Posted by 9 October, 2008


Could you tell us a little about yourselves?
We met in San Francisco, CA where Rene worked downtown and Jim commuted to Silicon Valley. In 1997, we got married and moved to Eureka, CA to get away from the rat race. We started a small home-based graphics and marketing firm serving clients around the country. We grew the business for ten years to the point where it was ready for additional staff, and decided to sell. We marketed the business opportunity ourselves and closed the deal in six months with a buyer who purchased our home along with the business. During that time we decided to take a sabbatical road trip and researched potential RV options, selecting a 24′ Arctic Fox as our home/office on wheels. We hit the road in June 05 2007. Our plan was to see the country and find some land near a community we liked where we would settle down. We quickly discovered this was not possible in one year and decided to start workamping to extend our journey. In exchange for full-hookup sites and/or a stipend, we have worked at an animal rescue in North Carolina, organic farm in Florida, a New Mexico hot springs resort, and most recently a Colorado guest ranch. We see no end to our “trip” in sight, but have begun a serious search for some land where we can set up a home base camp so we can stop paying fees for the items we have in storage.


(sorry, I couldn’t resist putting this picture in)

I’m impressed with the guts and audacity you guys had to sell your business and most of the things you own to go traveling across America. What do you think was the turning point that propelled you to sell your business and a lot of your belongings to travel across America?

We had always intended to grow our business to the point where we could sell it someday. But this was mostly just talk until our dog Jerry got sick. We had always hiked and camped with Jerry, and we knew we wanted to travel with him. So when he was struck with bone cancer we knew it was time to plan a trip. Since we had his front left leg amputated in November 2006, hiking and camping was out, and we decided to research RVs and market the business for sale. Jerry was given 3-4 months to live after his surgery. He is still with us 22 months later and has become an inspirational canine cancer survivor with a website ( dedicated to educating people going through what we did with him.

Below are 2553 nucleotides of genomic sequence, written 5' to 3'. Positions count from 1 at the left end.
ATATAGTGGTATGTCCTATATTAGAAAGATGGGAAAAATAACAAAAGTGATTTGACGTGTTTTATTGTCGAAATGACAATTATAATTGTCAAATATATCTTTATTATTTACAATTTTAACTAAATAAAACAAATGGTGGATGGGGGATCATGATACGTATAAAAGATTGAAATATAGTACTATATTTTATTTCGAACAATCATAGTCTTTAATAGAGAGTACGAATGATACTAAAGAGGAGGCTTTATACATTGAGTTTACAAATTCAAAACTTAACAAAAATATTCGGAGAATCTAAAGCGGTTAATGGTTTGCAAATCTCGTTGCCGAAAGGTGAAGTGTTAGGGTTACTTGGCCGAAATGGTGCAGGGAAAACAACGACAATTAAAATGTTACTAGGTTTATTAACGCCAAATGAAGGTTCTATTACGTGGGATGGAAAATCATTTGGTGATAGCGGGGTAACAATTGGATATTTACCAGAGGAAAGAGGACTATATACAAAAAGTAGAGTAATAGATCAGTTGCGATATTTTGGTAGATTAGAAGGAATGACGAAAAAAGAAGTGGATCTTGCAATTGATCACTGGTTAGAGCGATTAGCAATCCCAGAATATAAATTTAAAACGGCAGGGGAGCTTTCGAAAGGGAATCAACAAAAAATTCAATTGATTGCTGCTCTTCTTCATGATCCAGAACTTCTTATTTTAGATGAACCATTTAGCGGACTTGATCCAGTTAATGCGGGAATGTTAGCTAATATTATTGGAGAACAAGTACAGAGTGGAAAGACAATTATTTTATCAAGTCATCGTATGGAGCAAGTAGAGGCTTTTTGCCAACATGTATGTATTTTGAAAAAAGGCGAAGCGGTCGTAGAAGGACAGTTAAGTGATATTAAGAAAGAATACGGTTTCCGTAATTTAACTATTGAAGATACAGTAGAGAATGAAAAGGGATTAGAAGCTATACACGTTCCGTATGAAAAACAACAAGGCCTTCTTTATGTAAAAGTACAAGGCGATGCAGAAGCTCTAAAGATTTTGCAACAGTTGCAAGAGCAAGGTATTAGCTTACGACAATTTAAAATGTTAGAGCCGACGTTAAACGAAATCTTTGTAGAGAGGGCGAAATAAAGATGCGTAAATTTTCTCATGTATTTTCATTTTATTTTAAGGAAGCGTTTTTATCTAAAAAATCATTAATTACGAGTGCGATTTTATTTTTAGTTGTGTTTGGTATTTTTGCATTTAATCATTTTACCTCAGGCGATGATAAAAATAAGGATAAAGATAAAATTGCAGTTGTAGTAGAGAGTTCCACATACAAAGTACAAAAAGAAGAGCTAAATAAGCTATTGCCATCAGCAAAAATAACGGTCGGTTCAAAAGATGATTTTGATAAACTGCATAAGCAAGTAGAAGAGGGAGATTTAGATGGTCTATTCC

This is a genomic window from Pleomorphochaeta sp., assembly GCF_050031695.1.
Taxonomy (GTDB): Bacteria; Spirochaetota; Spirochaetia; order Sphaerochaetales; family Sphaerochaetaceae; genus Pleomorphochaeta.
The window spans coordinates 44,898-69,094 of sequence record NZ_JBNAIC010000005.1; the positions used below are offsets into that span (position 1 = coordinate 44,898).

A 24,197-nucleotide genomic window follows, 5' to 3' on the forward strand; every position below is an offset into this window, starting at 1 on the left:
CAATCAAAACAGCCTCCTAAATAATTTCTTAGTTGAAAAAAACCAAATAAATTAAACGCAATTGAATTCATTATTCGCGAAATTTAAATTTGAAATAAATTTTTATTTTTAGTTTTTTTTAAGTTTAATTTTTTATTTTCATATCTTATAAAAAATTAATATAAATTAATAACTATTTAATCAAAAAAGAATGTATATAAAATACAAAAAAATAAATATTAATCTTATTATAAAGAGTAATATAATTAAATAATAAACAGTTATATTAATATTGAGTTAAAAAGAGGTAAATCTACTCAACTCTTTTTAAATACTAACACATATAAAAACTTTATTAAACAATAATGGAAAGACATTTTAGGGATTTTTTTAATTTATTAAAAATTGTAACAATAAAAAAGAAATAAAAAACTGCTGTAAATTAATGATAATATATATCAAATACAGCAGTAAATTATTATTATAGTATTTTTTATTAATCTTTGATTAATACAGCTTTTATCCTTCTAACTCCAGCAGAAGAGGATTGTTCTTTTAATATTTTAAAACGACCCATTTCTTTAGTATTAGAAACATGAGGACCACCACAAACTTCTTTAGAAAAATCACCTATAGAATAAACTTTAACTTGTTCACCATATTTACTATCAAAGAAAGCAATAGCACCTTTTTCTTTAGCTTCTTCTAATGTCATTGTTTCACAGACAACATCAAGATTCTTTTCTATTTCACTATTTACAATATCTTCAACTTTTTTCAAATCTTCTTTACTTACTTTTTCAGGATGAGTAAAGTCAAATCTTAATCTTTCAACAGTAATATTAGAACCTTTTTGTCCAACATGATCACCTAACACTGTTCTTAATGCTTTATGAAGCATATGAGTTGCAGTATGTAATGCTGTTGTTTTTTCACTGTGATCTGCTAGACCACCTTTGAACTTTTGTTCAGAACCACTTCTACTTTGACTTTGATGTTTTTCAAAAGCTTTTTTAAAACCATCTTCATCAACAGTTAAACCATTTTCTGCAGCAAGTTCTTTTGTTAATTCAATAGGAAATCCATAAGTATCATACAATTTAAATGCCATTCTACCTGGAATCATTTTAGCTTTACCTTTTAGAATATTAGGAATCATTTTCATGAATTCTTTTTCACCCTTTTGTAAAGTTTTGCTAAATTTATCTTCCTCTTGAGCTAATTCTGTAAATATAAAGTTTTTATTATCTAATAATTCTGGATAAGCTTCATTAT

Do you miss your business and the stable environment it provided?

Not in the least. After ten years, it was beginning to get tiresome and monotonous. Jim does not miss dealing with client headaches and production issues. Rene does not miss the overhead, debt and drudgery of logistics management. Compared to the new daily experiences and myriad challenges of life on the road, running the home based business seems like entrapment, a lifetime ago.


What are some of the advantages that you guys have enjoyed by full-time RVing?

The freedom to choose our own life path and experience what we want to do, where we want to do it, is the best advantage to full-timing. Equipped with Satellite internet service and solar power, the ability to work and stay connected while getting way off the beaten path is a joy that must be experienced to be fully appreciated. Working online or listening to internet radio where there is not even cell phone service is another enjoyable advantage to life in an RV. And, the often magnificent view from our kitchen table changes almost nightly.

What are you guys doing for income?